Jagdish Bhagwati, Columbia University Professor, and senior Fellow in International Economics at the Council on Foreign Relations, is one of the distinguished economists who have formulated the intellectual case for economic reforms. The 72-year-old Bhagwati speaks to Shyamal Majumdar on what he calls the revolution of rising expectations in India. Excerpts:
What is your prescription for the Indian government?
First, politicians have to understand that growth can't be a passive, conservative "trickle down" strategy. It is a radical and activist pull-up strategy where considerable state effort is put into accelerating the growth rate so that poverty can be impacted. Growth does this by creating jobs for the poor and also adds to budgetary revenues that can then be spent on health, education and other social sectors.
We must also challenge the notion that the only way to manage agricultural security is by closing it to international trade. Opening up agriculture trade will not hurt the interests of 60 per cent of India's people, as the government believes. People do, it is true, need safety nets and adjustment assistance programmes and the government has to be innovative in providing that.
Privatisation may be difficult due to political pressures, but surely nothing stops the government from freezing subsidies to PSUs? Selling equities in small lots serves no purpose as it only helps the government get more revenue. Open up almost everything to the private sector, make sure you reduce import tariffs further. Competition matters and that is the main lesson of 1991.
On labour market flexibility, it is true firing has its downside, but not being able to fire has a bigger downside. Job security for workers is desirable, but that doesn't mean security in any particular job. So retooling and training is necessary.
Aren't these easier said than done in a democracy?
I think the election results in India reflected the success of the reforms in reducing poverty. As long as the economy grew poorly, poverty was barely reduced and we had a "non-revolution of falling expectations". But once the reforms began to deliver results, we had the "revolution of perceived possibilities", or the "revolution of rising expectations": the poor saw that they could improve their lot and now wanted more. And they had the votes.
Is the present government on the right track on reforms?
While Manmohan Singh is absolutely clear in terms of where he wants to take the country, the opposition to further reform comes from within the Congress Party itself. 1991 saw a displacement of socialist sentiments and of the proponents of the mix of policies. The discarded socialists have now come back and are allying themselves with the coalition partners outside the Congress Party to stall further reforms.
They have come back from the cold because the assumption which the Congress leadership seems to have bought is that it was the "neoliberal" reforms that led to a neglect of the poor in the rural areas, and, therefore, we need to reject the emphasis on these reforms and do rural development.
I do not buy into this thesis at all. Nearly all incumbent governments at the state level, whether BJP or Congress, lost. In short, the incumbents were being thrown out, whether they had been introducing modern reforms or not.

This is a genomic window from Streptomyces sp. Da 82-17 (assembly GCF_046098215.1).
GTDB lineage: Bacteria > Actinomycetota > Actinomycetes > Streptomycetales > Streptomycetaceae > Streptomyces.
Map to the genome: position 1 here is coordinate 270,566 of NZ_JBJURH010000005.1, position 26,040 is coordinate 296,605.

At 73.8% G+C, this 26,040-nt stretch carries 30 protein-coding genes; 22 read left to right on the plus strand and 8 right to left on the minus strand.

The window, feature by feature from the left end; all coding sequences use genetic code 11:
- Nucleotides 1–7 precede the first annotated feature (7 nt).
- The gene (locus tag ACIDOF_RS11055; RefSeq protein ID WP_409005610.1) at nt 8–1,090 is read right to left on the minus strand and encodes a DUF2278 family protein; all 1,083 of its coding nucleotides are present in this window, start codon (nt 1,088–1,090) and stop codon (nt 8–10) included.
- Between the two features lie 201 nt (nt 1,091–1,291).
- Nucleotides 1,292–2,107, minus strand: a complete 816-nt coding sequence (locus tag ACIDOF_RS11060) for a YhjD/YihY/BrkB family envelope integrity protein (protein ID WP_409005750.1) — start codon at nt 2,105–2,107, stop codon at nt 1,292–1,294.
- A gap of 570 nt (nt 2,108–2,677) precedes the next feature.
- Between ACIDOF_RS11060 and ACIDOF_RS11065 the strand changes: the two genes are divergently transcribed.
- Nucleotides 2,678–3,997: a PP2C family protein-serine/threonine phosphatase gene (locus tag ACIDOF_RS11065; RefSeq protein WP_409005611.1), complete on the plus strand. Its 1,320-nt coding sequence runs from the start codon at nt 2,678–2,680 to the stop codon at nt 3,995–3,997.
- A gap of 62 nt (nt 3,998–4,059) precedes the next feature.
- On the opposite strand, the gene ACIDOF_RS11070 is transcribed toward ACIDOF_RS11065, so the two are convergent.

What are your specific worries?
The Congress Party is taking decisions which are almost like the earlier 20-point programme, garibi hatao, bank nationalisation and so on, which are full of sound and fury but mean nothing.
For a change, we have more money at our disposal, so why not spend on things that are more productive? Take the employment guarantee scheme. There is nothing wrong with shifting the state's attention to the rural sector. But such expensive schemes that are susceptible to stereotypical diversion into corruption will also do considerable damage by diverting funds from more productive rural uses. In the case of output-enhancing infrastructure projects, at least there is visible output.
Reservation in educational institutions will only help some high-grade institutions to sink without a trace. Even the ban on child labour is ridiculous in a country where poor children would die of starvation if they were not allowed to work.
When Manmohan Singh became PM you put a rider by saying you weren't sure that he had the guile of a politician...
Singh is perhaps the only Gandhian left in India in terms of personal integrity. Perhaps he gives in to coalition pressures, giving pro-reformers a sense of frustration. But I think he is less politically naive now, and is best suited for the job. The system is at least moving forward. After all, his reputation worldwide is a great asset for India.
Do you think India's 9 per cent growth target is feasible?
The growth rate reached after acceleration is sustainable. When we look at specific details, things have improved beyond our complaints. But reforms have to accentuate if we have to reach a double-digit growth rate. That's the only way to be able to spend more on social issues like health and education. I think the stark poverty in India can actually disappear in 15 years. Look at how a 3 to 4 percentage point growth has transformed the economy.
Are we ready for capital account convertibility?
We have to be very cautious. What is required is a 10-year profile of high growth, good financial discipline, a truly transformed economy and a very sound democracy. Your own people must have confidence in your economic strength. So I would set a 10-year time frame.